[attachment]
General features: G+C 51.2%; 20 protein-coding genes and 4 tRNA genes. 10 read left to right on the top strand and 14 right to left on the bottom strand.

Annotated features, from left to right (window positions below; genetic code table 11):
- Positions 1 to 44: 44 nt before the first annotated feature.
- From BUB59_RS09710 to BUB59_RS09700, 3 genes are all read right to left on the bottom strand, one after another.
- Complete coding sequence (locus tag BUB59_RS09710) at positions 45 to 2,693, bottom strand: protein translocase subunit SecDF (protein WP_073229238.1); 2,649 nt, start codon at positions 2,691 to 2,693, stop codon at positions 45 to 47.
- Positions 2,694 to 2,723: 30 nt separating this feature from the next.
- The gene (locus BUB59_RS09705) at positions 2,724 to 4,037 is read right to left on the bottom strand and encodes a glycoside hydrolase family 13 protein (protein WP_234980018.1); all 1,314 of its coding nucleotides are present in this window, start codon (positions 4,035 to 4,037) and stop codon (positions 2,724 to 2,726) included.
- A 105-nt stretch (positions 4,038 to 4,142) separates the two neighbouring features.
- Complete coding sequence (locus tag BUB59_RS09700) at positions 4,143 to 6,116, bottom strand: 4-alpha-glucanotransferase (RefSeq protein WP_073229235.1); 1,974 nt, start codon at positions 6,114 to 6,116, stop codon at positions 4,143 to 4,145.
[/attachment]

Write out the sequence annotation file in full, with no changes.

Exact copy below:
General features: G+C 51.2%; 20 protein-coding genes and 4 tRNA genes. 10 read left to right on the top strand and 14 right to left on the bottom strand.

Annotated features, from left to right (window positions below; genetic code table 11):
- Positions 1 to 44: 44 nt before the first annotated feature.
- From BUB59_RS09710 to BUB59_RS09700, 3 genes are all read right to left on the bottom strand, one after another.
- Complete coding sequence (locus tag BUB59_RS09710) at positions 45 to 2,693, bottom strand: protein translocase subunit SecDF (protein WP_073229238.1); 2,649 nt, start codon at positions 2,691 to 2,693, stop codon at positions 45 to 47.
- Positions 2,694 to 2,723: 30 nt separating this feature from the next.
- The gene (locus BUB59_RS09705) at positions 2,724 to 4,037 is read right to left on the bottom strand and encodes a glycoside hydrolase family 13 protein (protein WP_234980018.1); all 1,314 of its coding nucleotides are present in this window, start codon (positions 4,035 to 4,037) and stop codon (positions 2,724 to 2,726) included.
- A 105-nt stretch (positions 4,038 to 4,142) separates the two neighbouring features.
- Complete coding sequence (locus tag BUB59_RS09700) at positions 4,143 to 6,116, bottom strand: 4-alpha-glucanotransferase (RefSeq protein WP_073229235.1); 1,974 nt, start codon at positions 6,114 to 6,116, stop codon at positions 4,143 to 4,145.